The Train: Episode 10

Moments before the lights went out, Nicole was finishing her drink at one of the tables while she listened to an old man’s stale pickup lines and the swing style of the band. She took a deep breath, trying to relax, and rested a hand on the bag where she kept her pistol.

“I’m going to need better weapons if I’m expected to be any real help on these missions, or whatever they call them,” Nicole thought to herself.

Downstairs Michael glanced up at her, as though to remind her to focus. She watched him for a moment then suddenly realized that the old flirt had gone quiet. When she looked over at him, she saw that he was standing close to the edge of the balcony, his gun pointed at Michael.

“I don’t have enough ammo to take out this many people,” Nicole thought, her mind racing. “We need to escape.”

She saw Michael’s bag slide down his arm to the floor.

He looked agitated and seemed to be arguing with Jason Vargas.

Suddenly Michael charged Jason’s table. Nicole quickly pulled her weapon from her bag, still silenced from her last job, and raised it. One small pop from the gun, and the man who had been sitting across the table from her fell to one side.

“Twelve bullets left,” she thought.

Four people saw what she had done, and they turned and took aim at her. She knew that in precisely three seconds, she would be fired on. Eight feet to her right was an ornate statue that might protect her from the first volley of shots. Trusting her instinct, honed by years of training and experience, she walked towards the statue. All of a sudden her left arm, holding her pistol, raised itself involuntarily and fired one shot. The bullet sliced through the air, hitting the nearest gunman and sending him sprawling backward. His falling body pushed the table behind him into someone, knocking them over, and his weapon, still clutched in his left hand, fired off a shot, hitting a heavyset man who was holding his gun at Nicole. He snapped violently to his right, firing accidentally and shooting the last person who had been aiming at her. Nicole stepped behind the statue, but no shots came.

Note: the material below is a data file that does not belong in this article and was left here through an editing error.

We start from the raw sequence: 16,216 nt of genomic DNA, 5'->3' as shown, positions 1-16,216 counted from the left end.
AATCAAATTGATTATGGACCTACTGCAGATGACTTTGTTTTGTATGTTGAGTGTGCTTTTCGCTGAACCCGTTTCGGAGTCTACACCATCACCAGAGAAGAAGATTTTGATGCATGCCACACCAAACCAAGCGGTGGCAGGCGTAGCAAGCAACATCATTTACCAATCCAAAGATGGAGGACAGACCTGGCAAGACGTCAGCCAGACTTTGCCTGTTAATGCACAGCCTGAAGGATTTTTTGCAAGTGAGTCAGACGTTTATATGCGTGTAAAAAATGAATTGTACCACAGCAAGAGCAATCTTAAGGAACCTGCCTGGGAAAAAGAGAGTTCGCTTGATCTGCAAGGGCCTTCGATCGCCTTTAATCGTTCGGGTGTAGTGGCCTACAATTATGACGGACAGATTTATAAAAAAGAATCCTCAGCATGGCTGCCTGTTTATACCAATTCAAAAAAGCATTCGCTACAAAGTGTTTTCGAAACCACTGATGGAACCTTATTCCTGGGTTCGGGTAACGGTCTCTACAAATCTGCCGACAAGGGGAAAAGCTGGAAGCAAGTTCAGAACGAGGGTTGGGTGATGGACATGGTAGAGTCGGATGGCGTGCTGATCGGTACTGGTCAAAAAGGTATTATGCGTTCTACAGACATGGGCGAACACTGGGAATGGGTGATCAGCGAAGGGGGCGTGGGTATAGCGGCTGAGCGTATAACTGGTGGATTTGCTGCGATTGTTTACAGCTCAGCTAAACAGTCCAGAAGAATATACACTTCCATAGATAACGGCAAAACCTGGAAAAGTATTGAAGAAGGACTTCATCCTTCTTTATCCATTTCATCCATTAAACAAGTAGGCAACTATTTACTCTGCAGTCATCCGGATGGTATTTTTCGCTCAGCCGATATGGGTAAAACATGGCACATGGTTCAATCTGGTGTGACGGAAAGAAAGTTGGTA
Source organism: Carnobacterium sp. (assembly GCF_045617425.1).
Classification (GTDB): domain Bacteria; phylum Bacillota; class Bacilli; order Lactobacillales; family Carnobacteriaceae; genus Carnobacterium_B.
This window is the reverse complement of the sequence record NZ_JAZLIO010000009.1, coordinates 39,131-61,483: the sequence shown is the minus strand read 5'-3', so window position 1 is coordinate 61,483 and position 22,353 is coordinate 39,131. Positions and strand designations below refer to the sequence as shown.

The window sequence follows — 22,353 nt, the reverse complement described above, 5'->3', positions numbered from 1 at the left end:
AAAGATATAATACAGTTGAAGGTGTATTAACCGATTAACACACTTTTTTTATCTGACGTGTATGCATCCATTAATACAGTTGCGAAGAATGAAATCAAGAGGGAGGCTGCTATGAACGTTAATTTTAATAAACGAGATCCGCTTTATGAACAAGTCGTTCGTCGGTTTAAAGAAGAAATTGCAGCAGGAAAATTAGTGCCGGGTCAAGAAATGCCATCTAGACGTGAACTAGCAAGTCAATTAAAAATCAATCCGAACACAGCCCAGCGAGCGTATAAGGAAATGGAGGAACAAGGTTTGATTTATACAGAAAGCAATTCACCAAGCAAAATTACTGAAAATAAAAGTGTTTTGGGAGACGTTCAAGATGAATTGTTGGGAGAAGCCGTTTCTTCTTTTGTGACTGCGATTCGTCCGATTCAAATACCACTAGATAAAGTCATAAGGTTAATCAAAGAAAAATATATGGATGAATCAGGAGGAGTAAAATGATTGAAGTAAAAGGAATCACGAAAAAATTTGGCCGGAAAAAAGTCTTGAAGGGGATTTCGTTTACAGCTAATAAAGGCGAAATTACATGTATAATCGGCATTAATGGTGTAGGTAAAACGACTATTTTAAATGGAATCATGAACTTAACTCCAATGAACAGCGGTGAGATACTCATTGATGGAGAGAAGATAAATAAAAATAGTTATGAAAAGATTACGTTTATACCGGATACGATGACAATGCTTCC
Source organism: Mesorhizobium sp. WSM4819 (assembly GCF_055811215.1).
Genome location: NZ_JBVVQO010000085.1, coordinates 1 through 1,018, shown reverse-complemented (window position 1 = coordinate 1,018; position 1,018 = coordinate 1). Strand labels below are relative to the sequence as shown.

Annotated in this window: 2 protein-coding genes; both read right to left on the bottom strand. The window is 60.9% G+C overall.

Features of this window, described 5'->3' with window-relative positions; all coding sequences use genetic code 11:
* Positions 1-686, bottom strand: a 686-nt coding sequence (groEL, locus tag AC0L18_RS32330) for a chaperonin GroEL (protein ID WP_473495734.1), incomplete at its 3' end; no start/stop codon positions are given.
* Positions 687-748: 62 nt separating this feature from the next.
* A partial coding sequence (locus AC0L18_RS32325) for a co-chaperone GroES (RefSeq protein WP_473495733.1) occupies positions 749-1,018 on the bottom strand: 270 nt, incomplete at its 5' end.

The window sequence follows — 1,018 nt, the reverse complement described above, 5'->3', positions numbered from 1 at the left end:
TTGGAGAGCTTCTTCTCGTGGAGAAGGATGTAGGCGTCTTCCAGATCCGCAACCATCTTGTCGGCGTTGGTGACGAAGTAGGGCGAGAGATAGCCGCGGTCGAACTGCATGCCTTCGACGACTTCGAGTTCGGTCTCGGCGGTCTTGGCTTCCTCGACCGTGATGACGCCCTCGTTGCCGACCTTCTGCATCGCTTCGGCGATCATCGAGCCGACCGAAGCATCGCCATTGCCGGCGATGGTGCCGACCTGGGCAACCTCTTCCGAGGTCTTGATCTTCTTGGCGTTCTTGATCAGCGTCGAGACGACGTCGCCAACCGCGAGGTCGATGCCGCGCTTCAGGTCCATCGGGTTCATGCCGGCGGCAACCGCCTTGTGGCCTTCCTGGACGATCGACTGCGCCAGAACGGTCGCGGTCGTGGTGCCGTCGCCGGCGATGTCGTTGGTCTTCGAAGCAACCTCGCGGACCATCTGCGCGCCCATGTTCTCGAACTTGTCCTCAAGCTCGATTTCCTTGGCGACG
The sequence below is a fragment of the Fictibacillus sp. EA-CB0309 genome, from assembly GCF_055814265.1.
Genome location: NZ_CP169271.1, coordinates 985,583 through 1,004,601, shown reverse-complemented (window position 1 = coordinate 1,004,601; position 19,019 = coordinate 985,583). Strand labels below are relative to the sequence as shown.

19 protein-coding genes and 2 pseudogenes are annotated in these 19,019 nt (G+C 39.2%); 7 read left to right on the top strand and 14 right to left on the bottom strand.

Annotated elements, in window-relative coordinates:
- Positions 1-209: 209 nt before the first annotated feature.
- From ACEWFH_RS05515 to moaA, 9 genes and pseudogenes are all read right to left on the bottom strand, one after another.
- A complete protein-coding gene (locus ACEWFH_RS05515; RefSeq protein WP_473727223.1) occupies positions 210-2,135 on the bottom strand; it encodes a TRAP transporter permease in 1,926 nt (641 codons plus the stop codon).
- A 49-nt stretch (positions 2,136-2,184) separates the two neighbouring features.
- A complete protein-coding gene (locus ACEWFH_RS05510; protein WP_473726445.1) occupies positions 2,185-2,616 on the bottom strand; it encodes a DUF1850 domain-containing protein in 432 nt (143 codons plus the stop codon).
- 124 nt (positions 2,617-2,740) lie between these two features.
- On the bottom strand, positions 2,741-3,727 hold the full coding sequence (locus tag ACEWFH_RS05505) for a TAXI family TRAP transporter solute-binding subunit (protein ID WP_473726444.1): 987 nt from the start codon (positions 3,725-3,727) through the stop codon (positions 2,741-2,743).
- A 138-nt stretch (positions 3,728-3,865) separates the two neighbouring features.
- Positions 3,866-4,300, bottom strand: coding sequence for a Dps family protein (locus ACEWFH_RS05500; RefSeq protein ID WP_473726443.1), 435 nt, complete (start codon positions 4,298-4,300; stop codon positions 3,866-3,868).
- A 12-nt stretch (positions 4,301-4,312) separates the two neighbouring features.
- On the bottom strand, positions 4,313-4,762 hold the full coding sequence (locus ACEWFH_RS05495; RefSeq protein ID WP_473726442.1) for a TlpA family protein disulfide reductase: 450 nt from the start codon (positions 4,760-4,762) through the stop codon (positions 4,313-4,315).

Still uncertain of what had just happened, she risked a glance from behind the statue and saw that three of the four gunmen were now either dead or injured while the fourth lay unconscious on the floor.

Of the twelve people who had been in the balcony, seven were left. They began to bark orders at each another. Nicole still had eleven bullets in her pistol. She closed her eyes and tried to remain calm.

“You can’t make decisions when you’re nervous,” she reminded herself.

Suddenly, the seven fired upon the statue, forgetting about Michael downstairs and focusing on her. Finding her calm center, she leaned out to see where everyone was positioned.

They were scattered in no discernable pattern. While she tried to decide her next move, her arm, again involuntarily, raised itself and fired a shot at one of the men. The bullet tore through his torso and exited his back with enough momentum to carry it to the wall, where it ricocheted off a metal light fixture and struck a second gunman in the back. Two more went down, dropping Nicole’s opposition from seven to five.

“What in the world?” she asked herself, examining her left hand as though it might hold the answer.

Above the background noise, Nicole heard a dog’s bark. She glanced in the direction of the sound and saw that on the opposite end of the balcony from her stood Elliot’s one-eyed husky. With his tail wagging, he steadily watched her.

In that instant, she felt a calm wash over her. She didn’t know why or how, but the train was helping her and Michael. She took a deep breath and stepped out from behind the statue, raising her pistol as the lights went out.

The room was dipped in darkness. A street lamp outside offered little light. Nicole, going with her body’s movement like a leaf with the river’s current, sidestepped suddenly as a bullet zipped past her head. She raised her left arm and fired off a single shot. Over the confusion, she heard from the balcony a grunt, followed by two more gunshots. She knew that now there were only two people left in the balcony.

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Published in: on December 7, 2011 at 11:54 am  Leave a Comment  

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